La Calle de los Vinos (Wine Street) where everything happens. Excellent seafood too!

Entering the Main town square or Plaza de Maria Pita

Entering the Main town square or Plaza de Maria Pita – Notice the sign for Meson del Pulpo or Octopus House

La Plaza de Maria Pita (a local heroine who helped fight the English in 1589

La Plaza de Maria Pita (a local heroine who helped fight the English in 1589) and Town Hall

Statue of Maria Pita, local heroine who defended the town against the English invasion in 1589

Statue of Maria Pita, local heroine who defended the town against the English invasion in 1589

Fine restaurants and bars are to be found under the archers in La Plaza de Maria Pita

Fine restaurants and bars are to be found under the archers in La Plaza de Maria Pita

la Ciudad de Cristal (Crystal City) facing the main Port

la Ciudad de Cristal (Crystal City) facing the main Port

La Ciudad the Cristal (Crystal City) opposite the Port

La Ciudad the Cristal (Crystal City) opposite the Port, undergoing renovation at the moment

More archers holding bars and restaurants under Crystal City

More archers holding bars and restaurants under Crystal City

11 responses »

    • Thank you, Darlene. I hope you can make it up north sometime soon. The north of Spain is a very different culture altogether and the landscape is green, rocky and dramatic: all the way from San Sebastian to in the Basque country to Galicia in the north west. Not to be missed!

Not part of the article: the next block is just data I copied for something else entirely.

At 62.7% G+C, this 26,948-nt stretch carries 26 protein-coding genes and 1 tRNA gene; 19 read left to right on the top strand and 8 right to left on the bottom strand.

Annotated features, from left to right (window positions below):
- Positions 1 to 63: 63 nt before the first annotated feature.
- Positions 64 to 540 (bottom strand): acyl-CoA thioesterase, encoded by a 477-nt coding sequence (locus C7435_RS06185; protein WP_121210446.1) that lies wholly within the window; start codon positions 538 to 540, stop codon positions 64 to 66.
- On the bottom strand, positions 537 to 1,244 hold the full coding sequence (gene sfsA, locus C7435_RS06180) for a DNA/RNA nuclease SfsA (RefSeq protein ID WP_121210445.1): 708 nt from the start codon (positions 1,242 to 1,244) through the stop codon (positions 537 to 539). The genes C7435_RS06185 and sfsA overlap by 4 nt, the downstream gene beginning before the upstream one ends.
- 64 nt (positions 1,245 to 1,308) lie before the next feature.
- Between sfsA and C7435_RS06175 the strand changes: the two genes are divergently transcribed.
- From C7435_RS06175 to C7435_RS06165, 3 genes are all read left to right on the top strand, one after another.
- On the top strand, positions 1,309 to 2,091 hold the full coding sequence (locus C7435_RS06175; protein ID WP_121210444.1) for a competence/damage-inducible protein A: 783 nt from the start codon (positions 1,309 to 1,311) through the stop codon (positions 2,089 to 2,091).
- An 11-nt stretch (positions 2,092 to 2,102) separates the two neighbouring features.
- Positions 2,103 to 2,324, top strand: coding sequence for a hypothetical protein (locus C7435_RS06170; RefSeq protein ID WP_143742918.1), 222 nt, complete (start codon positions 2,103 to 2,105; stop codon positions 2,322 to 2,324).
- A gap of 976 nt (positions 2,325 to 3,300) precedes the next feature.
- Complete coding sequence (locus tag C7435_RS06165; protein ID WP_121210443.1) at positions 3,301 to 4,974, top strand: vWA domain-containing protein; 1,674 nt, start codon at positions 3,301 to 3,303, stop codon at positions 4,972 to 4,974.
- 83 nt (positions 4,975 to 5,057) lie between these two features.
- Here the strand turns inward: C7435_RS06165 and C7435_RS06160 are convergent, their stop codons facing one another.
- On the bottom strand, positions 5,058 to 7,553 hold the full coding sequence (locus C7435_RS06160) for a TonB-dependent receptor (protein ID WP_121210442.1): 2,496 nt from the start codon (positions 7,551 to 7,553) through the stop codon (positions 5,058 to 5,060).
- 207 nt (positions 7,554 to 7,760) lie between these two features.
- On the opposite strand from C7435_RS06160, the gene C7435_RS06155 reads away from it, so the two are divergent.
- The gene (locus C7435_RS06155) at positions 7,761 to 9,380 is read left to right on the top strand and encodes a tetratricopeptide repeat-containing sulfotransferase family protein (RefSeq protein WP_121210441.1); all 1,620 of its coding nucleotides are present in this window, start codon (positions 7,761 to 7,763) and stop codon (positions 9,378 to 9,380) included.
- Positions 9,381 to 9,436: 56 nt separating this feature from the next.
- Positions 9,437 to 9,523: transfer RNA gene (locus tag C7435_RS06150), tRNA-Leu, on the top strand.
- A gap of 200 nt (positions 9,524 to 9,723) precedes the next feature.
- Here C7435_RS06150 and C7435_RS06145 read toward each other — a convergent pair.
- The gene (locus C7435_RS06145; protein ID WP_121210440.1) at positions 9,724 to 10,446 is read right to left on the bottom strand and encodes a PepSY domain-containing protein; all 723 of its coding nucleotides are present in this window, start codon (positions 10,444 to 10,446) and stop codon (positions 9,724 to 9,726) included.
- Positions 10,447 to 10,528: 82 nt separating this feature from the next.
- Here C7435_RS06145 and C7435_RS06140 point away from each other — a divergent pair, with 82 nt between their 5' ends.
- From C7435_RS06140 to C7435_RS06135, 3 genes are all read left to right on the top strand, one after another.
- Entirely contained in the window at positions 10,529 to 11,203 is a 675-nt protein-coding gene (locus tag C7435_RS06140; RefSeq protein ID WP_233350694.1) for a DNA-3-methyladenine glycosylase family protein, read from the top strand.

1. Oh wow! What a glorious lighthouse and so many other beautiful things to see there. I would love to visit and experience it. Thanks for sharing your family (looks like you have some fun characters in that bunch), and for sharing so many photos of architecture and scenery. What a lovely little virtual vacation I just had. 🙂

    • I am so glad you enjoyed it, Mad. You’re right about my family: we always thought we are all a bit, well… mad, or at the very least quirky, with lots of different personalities. They are my real treasure and the one thing that has always given me strength to carry on when I feel low in spirits. Thank you very much for your beautiful comment. 🙂

    • It is one of the customs I miss the most in England: you simply don’t get it here. I can make paella, tortilla and even Sangria, but I can’t make those churros! Nice to hear from you.

  2. Thank you Fatima, for sharing a little more of yourself, family and where you were raised. It is a very interesting area and must simply be lovely on a sunny summer morning.